You know, Andy Warhol really wasn’t that great of an artist. Seriously. But man, did he understand publicity! He really knew how to sell himself.
And sadly, that’s the hard truth in today’s world. Why is it that great bands with loads of talent never seem to make it while Lady Gaga gets to perform at the Grammy awards? And why do some authors sell so much more than others who may be better?
It’s all about the publicity.
Now, before you start giving me exceptions and arguments, realize that there is still a minimum that must be met. All the promotional push in the world won’t help you if your work really sucks. But assuming you are at least talented enough to be in the running, you face the hard reality of letting people know about you.
Even published authors with book contracts know this, as you can see from the various interviews I’ve done here on this blog. You need to keep yourself in the Public Eye.
But, like all advertising, you should target your audience appropriately. Buying an ad in Doll Collector Magazine probably won’t help you sell your steampunk novel.
In the last few years, Facebook has become the place for meeting with potential readers directly. (It’s not the only place, but it certainly is the largest and the subject of this post.) Besides being a great way to meet old friends and keep in touch with them, it’s a wonderful tool for promotion. I love it! I’ve been able to keep up with my favorite authors — who actually comment back! — in a way that would have been impossible just three years ago. And they love being able to interact directly with their fans and let them know what they can look forward to.
I’ve placed links on my web page to my Facebook page, mentioned it in interviews and biographies at science fiction conventions I attend as a guest, and included it in my “About the Author” note in the back of my latest novel. I’ve befriended many people who I don’t actually know because of this, and that’s exactly what I want!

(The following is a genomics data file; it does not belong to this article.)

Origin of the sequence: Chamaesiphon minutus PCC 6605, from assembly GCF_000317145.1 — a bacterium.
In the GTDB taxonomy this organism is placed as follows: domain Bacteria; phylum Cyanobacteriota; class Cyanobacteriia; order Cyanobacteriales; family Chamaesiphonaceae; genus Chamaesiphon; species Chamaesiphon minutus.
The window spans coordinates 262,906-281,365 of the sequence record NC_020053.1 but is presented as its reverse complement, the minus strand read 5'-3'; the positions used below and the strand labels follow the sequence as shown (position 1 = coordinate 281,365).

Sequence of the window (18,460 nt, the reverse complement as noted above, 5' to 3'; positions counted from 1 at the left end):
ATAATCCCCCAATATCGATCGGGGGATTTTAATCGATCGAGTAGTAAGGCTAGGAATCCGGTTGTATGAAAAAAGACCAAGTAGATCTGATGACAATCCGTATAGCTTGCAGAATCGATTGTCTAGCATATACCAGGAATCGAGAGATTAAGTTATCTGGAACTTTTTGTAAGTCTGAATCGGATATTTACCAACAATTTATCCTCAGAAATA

This comes with risks, though, because you want to balance the line between reasonable self-promotion and acting like a constant advertisement. Further, you have to not get too controversial and anger people over things that have nothing to do with your writing.
I’ve had this problem a few times, indeed. My political views might be just fine with friends, but people who only care about my books may not like reading my views on Republicans or gay marriage. And I’ve seen a big problem with a few other people I’ve been friends with — one woman seemed to only post about her job with Amway, and it was clear that the only purpose she had on Facebook was in making sales. I’ve put her on “ignore.”
Anyway, recently I was advised that the thing to do is to start a Facebook “fan” page where I would only post about writing, leaving all the other stuff for my personal page. I had hesitated doing so previously because of two things: First, it seemed kind of egotistical. Creating a “fan” page for yourself? Geez! Second, I was worried that I’d get only a dozen people joining and then I’d look really foolish.
“Pretend that instead of it being called a ‘fan’ page that it’s a ‘professional’ page,” I was told. “Besides, when you’re shopping your next book to agents and editors, they’ll look for things like this.” Well, that did it.
So I started one a few days ago, and fortunately I already have over 100 members. I’m only posting information about my books, personal appearances, and what I’m working on, and trying to not post too often so as not to appear to be spamming.
But still I feel slightly uncomfortable about the whole thing. I’m not some big name author; I have a few books with a small publishing house. But apparently, if I want to ever be more than just that, I need to think bigger and I need to constantly promote myself.
So please come join! I look forward to seeing you there.